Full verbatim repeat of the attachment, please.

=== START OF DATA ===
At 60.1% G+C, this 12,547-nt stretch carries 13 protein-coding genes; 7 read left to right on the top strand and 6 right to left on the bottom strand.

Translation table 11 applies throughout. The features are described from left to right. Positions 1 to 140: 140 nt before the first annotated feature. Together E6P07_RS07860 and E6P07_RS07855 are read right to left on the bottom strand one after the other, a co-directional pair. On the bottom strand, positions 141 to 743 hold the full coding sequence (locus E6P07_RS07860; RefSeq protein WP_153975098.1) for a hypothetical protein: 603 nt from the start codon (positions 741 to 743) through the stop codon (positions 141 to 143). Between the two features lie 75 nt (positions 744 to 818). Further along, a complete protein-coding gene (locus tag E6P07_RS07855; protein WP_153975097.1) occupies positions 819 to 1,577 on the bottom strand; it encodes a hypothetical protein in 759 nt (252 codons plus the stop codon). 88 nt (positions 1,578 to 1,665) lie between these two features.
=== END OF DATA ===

At 60.1% G+C, this 12,547-nt stretch carries 13 protein-coding genes; 7 read left to right on the top strand and 6 right to left on the bottom strand.

Translation table 11 applies throughout. The features are described from left to right. Positions 1 to 140: 140 nt before the first annotated feature. Together E6P07_RS07860 and E6P07_RS07855 are read right to left on the bottom strand one after the other, a co-directional pair. On the bottom strand, positions 141 to 743 hold the full coding sequence (locus E6P07_RS07860; RefSeq protein WP_153975098.1) for a hypothetical protein: 603 nt from the start codon (positions 741 to 743) through the stop codon (positions 141 to 143). Between the two features lie 75 nt (positions 744 to 818). Further along, a complete protein-coding gene (locus tag E6P07_RS07855; protein WP_153975097.1) occupies positions 819 to 1,577 on the bottom strand; it encodes a hypothetical protein in 759 nt (252 codons plus the stop codon). 88 nt (positions 1,578 to 1,665) lie between these two features.